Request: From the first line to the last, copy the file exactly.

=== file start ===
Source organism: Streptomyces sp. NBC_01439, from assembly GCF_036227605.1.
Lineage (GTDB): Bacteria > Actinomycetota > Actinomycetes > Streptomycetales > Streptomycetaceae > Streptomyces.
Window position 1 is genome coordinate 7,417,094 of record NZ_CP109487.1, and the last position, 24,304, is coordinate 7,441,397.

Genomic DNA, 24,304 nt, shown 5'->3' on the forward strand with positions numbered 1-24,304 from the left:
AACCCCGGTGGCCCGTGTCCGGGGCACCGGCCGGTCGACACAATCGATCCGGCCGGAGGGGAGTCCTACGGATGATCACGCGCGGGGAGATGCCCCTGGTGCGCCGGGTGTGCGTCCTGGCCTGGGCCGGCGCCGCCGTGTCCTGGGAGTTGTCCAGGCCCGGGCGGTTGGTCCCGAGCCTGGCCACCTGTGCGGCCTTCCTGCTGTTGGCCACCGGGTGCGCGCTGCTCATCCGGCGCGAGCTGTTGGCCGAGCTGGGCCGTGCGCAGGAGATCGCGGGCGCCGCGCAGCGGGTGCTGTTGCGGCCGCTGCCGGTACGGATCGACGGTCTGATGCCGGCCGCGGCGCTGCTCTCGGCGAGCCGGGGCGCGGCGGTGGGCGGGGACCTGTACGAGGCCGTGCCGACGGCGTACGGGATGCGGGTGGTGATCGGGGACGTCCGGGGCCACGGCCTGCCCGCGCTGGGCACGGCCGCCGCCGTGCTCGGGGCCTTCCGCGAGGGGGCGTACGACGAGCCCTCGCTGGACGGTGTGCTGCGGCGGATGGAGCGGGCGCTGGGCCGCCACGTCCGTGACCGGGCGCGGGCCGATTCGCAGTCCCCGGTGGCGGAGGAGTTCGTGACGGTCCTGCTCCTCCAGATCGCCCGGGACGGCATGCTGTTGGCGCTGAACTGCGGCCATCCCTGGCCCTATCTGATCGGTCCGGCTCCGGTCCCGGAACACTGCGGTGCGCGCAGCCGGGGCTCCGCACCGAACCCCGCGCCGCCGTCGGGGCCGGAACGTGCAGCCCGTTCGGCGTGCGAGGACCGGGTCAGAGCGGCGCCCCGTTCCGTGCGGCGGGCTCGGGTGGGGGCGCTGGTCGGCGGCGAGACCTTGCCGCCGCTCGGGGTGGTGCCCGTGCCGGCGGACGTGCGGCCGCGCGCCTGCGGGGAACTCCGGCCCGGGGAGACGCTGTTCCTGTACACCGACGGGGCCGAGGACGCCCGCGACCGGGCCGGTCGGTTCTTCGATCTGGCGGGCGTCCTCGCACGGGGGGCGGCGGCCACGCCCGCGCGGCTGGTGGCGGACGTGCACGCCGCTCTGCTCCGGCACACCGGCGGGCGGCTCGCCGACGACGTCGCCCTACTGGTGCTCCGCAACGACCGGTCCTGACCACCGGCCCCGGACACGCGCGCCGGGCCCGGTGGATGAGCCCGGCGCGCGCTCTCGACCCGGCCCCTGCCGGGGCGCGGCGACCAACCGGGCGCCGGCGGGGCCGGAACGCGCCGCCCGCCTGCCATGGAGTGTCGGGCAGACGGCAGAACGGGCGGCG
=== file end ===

Source organism: Streptomyces sp. NBC_01439, from assembly GCF_036227605.1.
Lineage (GTDB): Bacteria > Actinomycetota > Actinomycetes > Streptomycetales > Streptomycetaceae > Streptomyces.
Window position 1 is genome coordinate 7,417,094 of record NZ_CP109487.1, and the last position, 24,304, is coordinate 7,441,397.

Genomic DNA, 24,304 nt, shown 5'->3' on the forward strand with positions numbered 1-24,304 from the left:
AACCCCGGTGGCCCGTGTCCGGGGCACCGGCCGGTCGACACAATCGATCCGGCCGGAGGGGAGTCCTACGGATGATCACGCGCGGGGAGATGCCCCTGGTGCGCCGGGTGTGCGTCCTGGCCTGGGCCGGCGCCGCCGTGTCCTGGGAGTTGTCCAGGCCCGGGCGGTTGGTCCCGAGCCTGGCCACCTGTGCGGCCTTCCTGCTGTTGGCCACCGGGTGCGCGCTGCTCATCCGGCGCGAGCTGTTGGCCGAGCTGGGCCGTGCGCAGGAGATCGCGGGCGCCGCGCAGCGGGTGCTGTTGCGGCCGCTGCCGGTACGGATCGACGGTCTGATGCCGGCCGCGGCGCTGCTCTCGGCGAGCCGGGGCGCGGCGGTGGGCGGGGACCTGTACGAGGCCGTGCCGACGGCGTACGGGATGCGGGTGGTGATCGGGGACGTCCGGGGCCACGGCCTGCCCGCGCTGGGCACGGCCGCCGCCGTGCTCGGGGCCTTCCGCGAGGGGGCGTACGACGAGCCCTCGCTGGACGGTGTGCTGCGGCGGATGGAGCGGGCGCTGGGCCGCCACGTCCGTGACCGGGCGCGGGCCGATTCGCAGTCCCCGGTGGCGGAGGAGTTCGTGACGGTCCTGCTCCTCCAGATCGCCCGGGACGGCATGCTGTTGGCGCTGAACTGCGGCCATCCCTGGCCCTATCTGATCGGTCCGGCTCCGGTCCCGGAACACTGCGGTGCGCGCAGCCGGGGCTCCGCACCGAACCCCGCGCCGCCGTCGGGGCCGGAACGTGCAGCCCGTTCGGCGTGCGAGGACCGGGTCAGAGCGGCGCCCCGTTCCGTGCGGCGGGCTCGGGTGGGGGCGCTGGTCGGCGGCGAGACCTTGCCGCCGCTCGGGGTGGTGCCCGTGCCGGCGGACGTGCGGCCGCGCGCCTGCGGGGAACTCCGGCCCGGGGAGACGCTGTTCCTGTACACCGACGGGGCCGAGGACGCCCGCGACCGGGCCGGTCGGTTCTTCGATCTGGCGGGCGTCCTCGCACGGGGGGCGGCGGCCACGCCCGCGCGGCTGGTGGCGGACGTGCACGCCGCTCTGCTCCGGCACACCGGCGGGCGGCTCGCCGACGACGTCGCCCTACTGGTGCTCCGCAACGACCGGTCCTGACCACCGGCCCCGGACACGCGCGCCGGGCCCGGTGGATGAGCCCGGCGCGCGCTCTCGACCCGGCCCCTGCCGGGGCGCGGCGACCAACCGGGCGCCGGCGGGGCCGGAACGCGCCGCCCGCCTGCCATGGAGTGTCGGGCAGACGGCAGAACGGGCGGCG